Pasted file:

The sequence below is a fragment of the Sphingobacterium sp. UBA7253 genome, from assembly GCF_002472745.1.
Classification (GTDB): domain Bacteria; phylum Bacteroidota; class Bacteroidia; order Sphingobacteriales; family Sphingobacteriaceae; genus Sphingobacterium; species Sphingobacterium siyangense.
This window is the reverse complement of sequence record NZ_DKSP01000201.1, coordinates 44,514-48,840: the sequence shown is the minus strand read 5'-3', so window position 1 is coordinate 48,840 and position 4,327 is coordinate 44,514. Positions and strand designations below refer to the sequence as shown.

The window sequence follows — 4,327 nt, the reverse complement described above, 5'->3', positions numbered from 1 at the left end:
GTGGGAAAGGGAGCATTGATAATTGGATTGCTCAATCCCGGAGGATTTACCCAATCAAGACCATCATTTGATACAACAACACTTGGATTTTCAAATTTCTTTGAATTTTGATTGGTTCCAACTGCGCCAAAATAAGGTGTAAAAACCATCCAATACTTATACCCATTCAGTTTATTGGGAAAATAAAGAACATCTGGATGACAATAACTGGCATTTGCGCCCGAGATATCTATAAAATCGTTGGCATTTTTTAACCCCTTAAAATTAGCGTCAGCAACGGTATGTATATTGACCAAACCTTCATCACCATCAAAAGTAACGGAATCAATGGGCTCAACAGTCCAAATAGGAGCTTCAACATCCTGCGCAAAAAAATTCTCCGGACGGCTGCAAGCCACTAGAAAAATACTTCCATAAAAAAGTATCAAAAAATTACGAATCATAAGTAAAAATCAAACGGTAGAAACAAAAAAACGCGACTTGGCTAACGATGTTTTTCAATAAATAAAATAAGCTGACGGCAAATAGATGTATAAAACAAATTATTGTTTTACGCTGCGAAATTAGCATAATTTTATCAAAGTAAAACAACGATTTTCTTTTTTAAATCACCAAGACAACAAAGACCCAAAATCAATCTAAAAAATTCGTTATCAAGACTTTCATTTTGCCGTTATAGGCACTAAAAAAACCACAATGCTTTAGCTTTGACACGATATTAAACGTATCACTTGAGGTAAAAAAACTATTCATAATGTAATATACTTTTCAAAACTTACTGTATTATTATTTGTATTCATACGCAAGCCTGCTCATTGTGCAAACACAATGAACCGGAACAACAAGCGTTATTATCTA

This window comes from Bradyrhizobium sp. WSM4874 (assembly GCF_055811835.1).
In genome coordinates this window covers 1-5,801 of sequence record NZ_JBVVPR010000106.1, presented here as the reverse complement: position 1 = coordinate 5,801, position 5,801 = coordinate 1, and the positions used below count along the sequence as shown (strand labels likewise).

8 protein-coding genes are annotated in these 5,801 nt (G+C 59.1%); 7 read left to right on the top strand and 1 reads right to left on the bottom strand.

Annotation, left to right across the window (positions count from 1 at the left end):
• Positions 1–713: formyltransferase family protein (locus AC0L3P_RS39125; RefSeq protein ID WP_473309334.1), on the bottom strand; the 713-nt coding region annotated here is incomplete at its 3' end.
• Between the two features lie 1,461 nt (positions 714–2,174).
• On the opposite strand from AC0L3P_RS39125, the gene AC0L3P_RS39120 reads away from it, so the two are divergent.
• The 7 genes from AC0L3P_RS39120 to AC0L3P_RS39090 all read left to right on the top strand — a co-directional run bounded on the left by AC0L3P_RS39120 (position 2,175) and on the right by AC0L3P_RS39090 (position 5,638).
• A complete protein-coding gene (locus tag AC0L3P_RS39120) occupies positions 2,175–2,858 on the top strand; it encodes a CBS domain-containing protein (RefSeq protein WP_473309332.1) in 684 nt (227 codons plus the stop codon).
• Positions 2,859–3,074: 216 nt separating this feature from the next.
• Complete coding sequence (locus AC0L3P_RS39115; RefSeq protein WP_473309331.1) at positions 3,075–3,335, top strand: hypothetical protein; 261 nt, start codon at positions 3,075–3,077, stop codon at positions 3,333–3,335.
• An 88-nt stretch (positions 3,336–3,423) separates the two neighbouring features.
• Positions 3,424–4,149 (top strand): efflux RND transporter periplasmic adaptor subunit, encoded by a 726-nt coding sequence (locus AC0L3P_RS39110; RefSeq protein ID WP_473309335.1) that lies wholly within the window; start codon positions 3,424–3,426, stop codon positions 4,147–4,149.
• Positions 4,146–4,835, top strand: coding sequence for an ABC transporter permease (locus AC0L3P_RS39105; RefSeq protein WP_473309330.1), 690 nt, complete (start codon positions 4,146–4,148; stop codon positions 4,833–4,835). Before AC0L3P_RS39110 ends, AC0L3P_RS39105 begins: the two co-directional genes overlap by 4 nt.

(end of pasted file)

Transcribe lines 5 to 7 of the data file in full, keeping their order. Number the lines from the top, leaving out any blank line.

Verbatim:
GTGGGAAAGGGAGCATTGATAATTGGATTGCTCAATCCCGGAGGATTTACCCAATCAAGACCATCATTTGATACAACAACACTTGGATTTTCAAATTTCTTTGAATTTTGATTGGTTCCAACTGCGCCAAAATAAGGTGTAAAAACCATCCAATACTTATACCCATTCAGTTTATTGGGAAAATAAAGAACATCTGGATGACAATAACTGGCATTTGCGCCCGAGATATCTATAAAATCGTTGGCATTTTTTAACCCCTTAAAATTAGCGTCAGCAACGGTATGTATATTGACCAAACCTTCATCACCATCAAAAGTAACGGAATCAATGGGCTCAACAGTCCAAATAGGAGCTTCAACATCCTGCGCAAAAAAATTCTCCGGACGGCTGCAAGCCACTAGAAAAATACTTCCATAAAAAAGTATCAAAAAATTACGAATCATAAGTAAAAATCAAACGGTAGAAACAAAAAAACGCGACTTGGCTAACGATGTTTTTCAATAAATAAAATAAGCTGACGGCAAATAGATGTATAAAACAAATTATTGTTTTACGCTGCGAAATTAGCATAATTTTATCAAAGTAAAACAACGATTTTCTTTTTTAAATCACCAAGACAACAAAGACCCAAAATCAATCTAAAAAATTCGTTATCAAGACTTTCATTTTGCCGTTATAGGCACTAAAAAAACCACAATGCTTTAGCTTTGACACGATATTAAACGTATCACTTGAGGTAAAAAAACTATTCATAATGTAATATACTTTTCAAAACTTACTGTATTATTATTTGTATTCATACGCAAGCCTGCTCATTGTGCAAACACAATGAACCGGAACAACAAGCGTTATTATCTA

This window comes from Bradyrhizobium sp. WSM4874 (assembly GCF_055811835.1).
In genome coordinates this window covers 1-5,801 of sequence record NZ_JBVVPR010000106.1, presented here as the reverse complement: position 1 = coordinate 5,801, position 5,801 = coordinate 1, and the positions used below count along the sequence as shown (strand labels likewise).